A beautifully restored Peugeot 504 Convertible stood out as the quintessential classic. Plenty had gone in to making the car look as good as it did and yes, that means cash. This was one car that deserved the attention it received.
I could only ignore it for so long however. Sitting on the grass in French blue it kept winking at me – honest! I’m talking about the car everyone is talking about: the Renault Megane RS 250 Cup Trophee, the car that keeps on winning hot hatch reviews here and abroad. Sure I’d seen it before although not in blue and not on such a beautiful day with the sun illuminating the paintwork like a beacon for all things French. This is a car that will attract attention now and every year it plans on making an appearance.
There were two Renault Fuegos, bringing back childhood memories of my uncle and cousin styling it up back in the 80s. Now however, there are few survivors but these cars still deserve a place in Renault’s history and in the paddock so to see two was promising.
A couple of Renault Caravelles were proudly displaying on the grounds as well as Roger Copp’s 1960 Renault Floride, the car that precedes it (in North America and Britain it was always named the Caravelle). The car had been lovingly detailed bright paintwork with red interior added a touch of class to what is an ideal convertible classic.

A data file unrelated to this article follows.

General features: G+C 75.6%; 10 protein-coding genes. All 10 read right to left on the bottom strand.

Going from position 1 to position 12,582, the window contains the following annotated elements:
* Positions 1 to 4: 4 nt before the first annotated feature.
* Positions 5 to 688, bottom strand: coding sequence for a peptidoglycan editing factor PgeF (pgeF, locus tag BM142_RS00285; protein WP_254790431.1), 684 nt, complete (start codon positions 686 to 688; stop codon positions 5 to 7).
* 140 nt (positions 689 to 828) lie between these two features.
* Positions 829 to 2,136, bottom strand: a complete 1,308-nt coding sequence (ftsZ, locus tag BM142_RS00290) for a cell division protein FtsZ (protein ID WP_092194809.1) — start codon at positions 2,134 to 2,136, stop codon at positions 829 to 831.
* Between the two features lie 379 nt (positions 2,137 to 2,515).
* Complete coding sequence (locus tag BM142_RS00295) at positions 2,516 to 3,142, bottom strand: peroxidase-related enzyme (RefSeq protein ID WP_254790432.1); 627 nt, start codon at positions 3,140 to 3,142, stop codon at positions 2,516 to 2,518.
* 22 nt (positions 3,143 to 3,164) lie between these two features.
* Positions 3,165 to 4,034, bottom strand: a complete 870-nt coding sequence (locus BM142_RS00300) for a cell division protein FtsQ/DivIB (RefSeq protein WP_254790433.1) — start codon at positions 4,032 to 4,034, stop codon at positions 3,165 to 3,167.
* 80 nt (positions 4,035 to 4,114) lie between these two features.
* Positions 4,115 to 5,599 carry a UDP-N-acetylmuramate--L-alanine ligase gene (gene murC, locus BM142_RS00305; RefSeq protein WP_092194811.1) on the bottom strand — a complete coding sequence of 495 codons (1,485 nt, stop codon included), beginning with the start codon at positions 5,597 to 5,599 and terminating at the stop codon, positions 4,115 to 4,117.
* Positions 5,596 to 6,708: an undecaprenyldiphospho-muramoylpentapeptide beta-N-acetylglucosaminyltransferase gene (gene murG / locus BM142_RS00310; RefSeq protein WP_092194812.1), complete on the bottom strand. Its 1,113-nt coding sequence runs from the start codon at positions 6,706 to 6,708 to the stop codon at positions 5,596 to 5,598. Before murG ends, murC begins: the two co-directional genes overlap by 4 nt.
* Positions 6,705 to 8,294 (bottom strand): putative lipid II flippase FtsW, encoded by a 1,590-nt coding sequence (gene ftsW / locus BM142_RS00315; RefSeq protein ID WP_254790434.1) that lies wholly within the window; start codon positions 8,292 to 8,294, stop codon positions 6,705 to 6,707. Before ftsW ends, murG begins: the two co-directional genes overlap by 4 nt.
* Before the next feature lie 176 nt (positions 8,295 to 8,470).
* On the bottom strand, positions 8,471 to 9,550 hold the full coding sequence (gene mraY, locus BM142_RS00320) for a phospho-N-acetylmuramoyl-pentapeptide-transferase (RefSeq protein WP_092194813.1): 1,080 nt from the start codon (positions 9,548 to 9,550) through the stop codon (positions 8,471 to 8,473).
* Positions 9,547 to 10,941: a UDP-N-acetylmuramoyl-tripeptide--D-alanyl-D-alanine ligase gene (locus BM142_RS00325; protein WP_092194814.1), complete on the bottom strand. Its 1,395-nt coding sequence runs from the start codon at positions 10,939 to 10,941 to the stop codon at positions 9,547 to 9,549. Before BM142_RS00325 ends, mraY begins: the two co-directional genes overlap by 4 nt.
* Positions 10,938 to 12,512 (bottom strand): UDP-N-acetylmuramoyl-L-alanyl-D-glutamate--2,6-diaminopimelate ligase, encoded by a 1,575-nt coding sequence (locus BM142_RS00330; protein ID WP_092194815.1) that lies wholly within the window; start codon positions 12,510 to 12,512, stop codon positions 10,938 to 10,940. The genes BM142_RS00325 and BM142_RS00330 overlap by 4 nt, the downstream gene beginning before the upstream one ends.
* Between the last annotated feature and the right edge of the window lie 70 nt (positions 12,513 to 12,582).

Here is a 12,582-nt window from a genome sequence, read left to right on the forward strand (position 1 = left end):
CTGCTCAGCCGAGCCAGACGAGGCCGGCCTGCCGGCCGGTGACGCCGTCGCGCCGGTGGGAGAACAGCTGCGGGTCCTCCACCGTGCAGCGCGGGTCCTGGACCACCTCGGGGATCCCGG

There were two cars that sat like bullies at a beach, flexing their muscle and drawing crowds. The Renault Clio V6 Renault Sport hatches looked sensational and almost in a standoff against the row of Renault Gordinis. Not sure who’d win, those Gordinis looked pretty feisty!
Probably the car to eat the all for breakfast would be the Targa prepared Alpine Renault A110. In fact it was a shame not to see more race prepped cars on show however the difficulty in getting such cars to events can often be a little prohibitive.
Hiding at the back of the event by the waters edge were two Matra Simca Bagheeras. Ian Powell’s green ‘S’ model is happy to serve life as a daily-driver but not before Ian got the car in good working order. One of the first things you’ll notice about a Bagheera is its three seater layout which at first seems unique or odd until Ian pointed out its layout is no different to that of a working ute or pick up. I reckon Ian needs to mention the McLaren F1 instead of pick ups to give the Bagheera an exotic angle!
An Amilcar stood alone yet attracted much attention and imagination from all ages. The owner managed to get the car started thanks to rolling start and took i for a run around the paddock to the delight of all.
Trophies were handed out later in the day for all kind of classes, while cars continued to come and go, enjoying what was a great day for visitors and attendees. What would I change? Nothing really but I would like to see more food stalls with a French twist giving those who would not normally visit a car show a reason to come by and admire these great French automobiles.
Cycle through six pages of images below.
For fan of French cars visit Aussie Frogs forum.